The Fair Housing Act (Passed April 11, 1968)

Civil Rights

Because inclusion is an American value. 

The Fair Housing Act came 14 years after the Supreme Court's landmark Brown v. Board of Education decision. In Brown, the Court ruled racial segregation in public education is unfair. The decision finally recognized that separating people on the basis of their color was causing those segregated to feel inferior, and it was not allowing them a fair chance at educational and economic success.

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The years following the decision brought a tumultuous road to including African Americans and other minorities into a world that had for a long time been reserved only to white people. Race-based violence erupted after the decision, as many private and public actors (like states) dragged their feet. Federal forces had to be called-upon to advance the ruling's desegregation mandate.

Even if schools were becoming inclusive, housing was not.

Although the school desegregation mandate became real, communities were still largely segregated. As a product of the nation's history (slavery and resistance to emancipation), African Americans had settled in certain areas with less money and opportunity than people in predominately white areas. 

The problem of exclusion was highlighted by the issues of the Vietnam War. War deaths fell disproportionately to poor African American or Hispanic infantrymen, yet their families faced unfair treatment at home, being unable to purchase homes in certain areas. Senator Edward Brooke, the first African American to be elected to the Senate by popular vote, shared his similar story, coming home after fighting in World War II and being excluded from residence in certain areas on account of his race.

Only after MLK's assassination 

It was Dr. Martin Luther King Jr.'s assassination - and the riots following it - that gave Congress the final push to pass the Fair Housing Act. President Johnson signed it into law on April 11, 1968.

The Fair Housing Act made housing discrimination illegal.

The Fair Housing Act made it illegal to discriminate in the sale, rental or financing of housing. The law protects against discrimination on the basis of race, color, religion, national origin, sex, familial status and disability (Protected Classes). The original act protected only on the basis of race, color, religion and national origin, and later amendments to the Act added sex (1974), familial status (1988) and disability (1988). Our infographic provides examples of actions the FHA prohibits.

Government enforcement of the Fair Housing Act

Passage of the Fair Housing Act was only the beginning. Even though the law made discrimination in housing illegal, people still didn’t — and even today still don’t — comply. The parties responsible for enforcing the Act haven’t done as much as early activists hoped, in part because the Act did not designate strong enforcement powers, and also because even the authorities resisted.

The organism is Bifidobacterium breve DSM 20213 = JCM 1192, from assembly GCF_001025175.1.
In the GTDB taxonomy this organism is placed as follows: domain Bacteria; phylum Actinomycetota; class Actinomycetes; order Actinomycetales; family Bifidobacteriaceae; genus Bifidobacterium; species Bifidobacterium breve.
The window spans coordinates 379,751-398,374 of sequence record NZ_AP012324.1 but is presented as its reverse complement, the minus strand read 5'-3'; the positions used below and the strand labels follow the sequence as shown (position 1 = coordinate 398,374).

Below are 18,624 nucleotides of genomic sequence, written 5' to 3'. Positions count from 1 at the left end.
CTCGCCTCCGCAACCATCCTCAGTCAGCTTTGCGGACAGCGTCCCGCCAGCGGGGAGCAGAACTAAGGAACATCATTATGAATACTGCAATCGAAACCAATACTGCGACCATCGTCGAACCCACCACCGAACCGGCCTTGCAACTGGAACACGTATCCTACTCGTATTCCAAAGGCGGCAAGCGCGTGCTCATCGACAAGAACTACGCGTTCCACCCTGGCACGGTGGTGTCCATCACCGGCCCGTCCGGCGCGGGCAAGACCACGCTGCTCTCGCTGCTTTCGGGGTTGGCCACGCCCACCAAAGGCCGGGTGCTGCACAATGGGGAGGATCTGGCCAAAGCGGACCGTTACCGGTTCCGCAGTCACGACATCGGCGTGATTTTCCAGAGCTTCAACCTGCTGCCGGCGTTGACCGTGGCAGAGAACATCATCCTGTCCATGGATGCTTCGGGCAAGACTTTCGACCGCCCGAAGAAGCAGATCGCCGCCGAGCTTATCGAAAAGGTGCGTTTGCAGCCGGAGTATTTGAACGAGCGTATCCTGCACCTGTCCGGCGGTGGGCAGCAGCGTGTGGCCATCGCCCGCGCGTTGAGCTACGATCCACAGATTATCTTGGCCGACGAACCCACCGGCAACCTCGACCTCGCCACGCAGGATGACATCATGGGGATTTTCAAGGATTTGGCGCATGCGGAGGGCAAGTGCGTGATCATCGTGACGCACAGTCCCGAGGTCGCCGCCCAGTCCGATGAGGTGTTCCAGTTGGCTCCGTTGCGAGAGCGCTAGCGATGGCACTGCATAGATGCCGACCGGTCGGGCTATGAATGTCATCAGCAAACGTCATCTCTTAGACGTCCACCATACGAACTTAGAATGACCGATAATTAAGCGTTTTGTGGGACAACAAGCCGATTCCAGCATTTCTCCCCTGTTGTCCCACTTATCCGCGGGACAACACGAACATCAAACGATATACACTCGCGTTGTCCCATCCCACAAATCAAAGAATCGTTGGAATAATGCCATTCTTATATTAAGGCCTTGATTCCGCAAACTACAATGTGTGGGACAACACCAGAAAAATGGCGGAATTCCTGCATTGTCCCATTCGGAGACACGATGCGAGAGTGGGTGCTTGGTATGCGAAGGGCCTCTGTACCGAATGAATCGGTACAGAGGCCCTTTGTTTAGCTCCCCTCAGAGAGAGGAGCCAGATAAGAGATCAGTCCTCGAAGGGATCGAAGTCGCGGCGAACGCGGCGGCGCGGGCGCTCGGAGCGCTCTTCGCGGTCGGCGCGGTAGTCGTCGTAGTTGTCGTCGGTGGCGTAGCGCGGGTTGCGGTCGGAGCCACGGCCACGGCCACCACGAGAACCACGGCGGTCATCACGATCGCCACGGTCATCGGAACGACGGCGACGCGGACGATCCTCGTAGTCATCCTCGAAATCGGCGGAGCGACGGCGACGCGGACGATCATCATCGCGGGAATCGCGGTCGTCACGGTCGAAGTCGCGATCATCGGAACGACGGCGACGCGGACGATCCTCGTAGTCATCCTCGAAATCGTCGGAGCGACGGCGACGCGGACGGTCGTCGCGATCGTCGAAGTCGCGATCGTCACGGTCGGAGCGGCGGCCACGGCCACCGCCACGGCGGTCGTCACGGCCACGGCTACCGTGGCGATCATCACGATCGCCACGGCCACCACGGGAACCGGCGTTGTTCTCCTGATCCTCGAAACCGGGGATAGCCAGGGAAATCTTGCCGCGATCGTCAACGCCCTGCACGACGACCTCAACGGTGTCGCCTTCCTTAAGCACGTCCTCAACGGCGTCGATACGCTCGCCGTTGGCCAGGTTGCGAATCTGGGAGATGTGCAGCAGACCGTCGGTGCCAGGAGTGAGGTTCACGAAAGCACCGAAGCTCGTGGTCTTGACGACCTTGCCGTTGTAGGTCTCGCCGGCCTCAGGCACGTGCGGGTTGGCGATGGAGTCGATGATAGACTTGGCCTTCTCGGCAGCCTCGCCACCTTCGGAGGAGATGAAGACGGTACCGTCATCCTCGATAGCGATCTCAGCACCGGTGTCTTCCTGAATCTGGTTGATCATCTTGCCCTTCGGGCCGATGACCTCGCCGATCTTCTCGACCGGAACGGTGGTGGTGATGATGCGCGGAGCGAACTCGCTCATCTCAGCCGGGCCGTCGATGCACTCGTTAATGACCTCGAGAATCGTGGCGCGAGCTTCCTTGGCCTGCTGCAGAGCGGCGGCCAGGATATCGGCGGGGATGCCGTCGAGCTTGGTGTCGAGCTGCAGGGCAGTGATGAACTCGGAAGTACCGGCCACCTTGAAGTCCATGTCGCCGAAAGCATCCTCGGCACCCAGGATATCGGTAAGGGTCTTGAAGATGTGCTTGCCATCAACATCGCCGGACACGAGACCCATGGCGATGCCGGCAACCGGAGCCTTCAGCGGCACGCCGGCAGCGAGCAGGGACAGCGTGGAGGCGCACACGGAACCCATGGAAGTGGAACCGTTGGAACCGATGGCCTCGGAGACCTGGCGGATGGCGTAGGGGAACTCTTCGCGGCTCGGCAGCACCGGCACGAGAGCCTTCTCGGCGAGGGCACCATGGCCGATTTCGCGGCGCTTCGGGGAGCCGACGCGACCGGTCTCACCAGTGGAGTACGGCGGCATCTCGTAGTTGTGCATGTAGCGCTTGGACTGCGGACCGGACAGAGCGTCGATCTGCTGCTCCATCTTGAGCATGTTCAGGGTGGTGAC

The FHA granted two government agencies responsibility for enforcing the Act (Housing and Urban Development and the Department of Justice). The DOJ could only sue for large-scale issues (“pattern and practice” and “general public importance”), and HUD was only empowered to review private complaints but without giving complainants an easy route to remedies.

Furthermore, action on the part of the federal agencies depended on the leaders taking action. Nixon, who took office in 1969, pulled back the reins on his HUD Secretary’s attempts to withhold federal funds from communities resisting desegregation. With the FHA’s 1988 amendments, HUD was given stronger enforcement powers, but most of the progress on the fair housing front has been made through private enforcement.

Private enforcement of the Fair Housing Act

The FHA gave private litigants the right to bring suit in federal court if they faced discrimination and suffered harm. A 1988 Yale Law Review article lists the progressive rulings that courts have made as a result of private lawsuits:

[P]rivately-initiated cases have established (1) that the "otherwise make unavailable" provision of section 3604(a) prohibits steering, exclusionary zoning, redlining, and a variety of other discriminatory practices; (2) that housing display advertisements featuring only white models can violate the ban on discriminatory advertising in section 3604(c); (3) that homeowners and real estate firms are liable for the discriminatory acts of their agents and employees; (4) that proof of discriminatory effect, as well as discriminatory purpose, can violate the Act; (5) that a defendant is liable if a prohibited motivation was simply a contributing factor, and not the entire reason, for his behavior; (6) that substantial damages for humiliation and other intangible injuries can be inferred from the mere fact of being discriminated against; and (7) that broad remedial orders may be appropriate in private actions as well as in "pattern or practice" suits brought by the Justice Department.

For case references of each of these rulings, see Robert G. Schwemm, Private Enforcement of the Fair Housing Act, pages 378-379.

Modern segregation in housing

Fast-forward to today. Despite some progressive court rulings, housing segregation is still a major problem for racial minorities. The country’s failure to integrate inhibits minorities’ educational opportunities because property taxes fund local school districts. Minority communities, still with less economic power, end up exposed to more air pollution. And it’s not clear there’s a simple way out.

The Obama administration imposed a greater responsibility on the federal government to affirmatively further fair housing. And the Trump administration is scaling it back.

The FHA may have provided the underpinnings, but there’s still a long road ahead.


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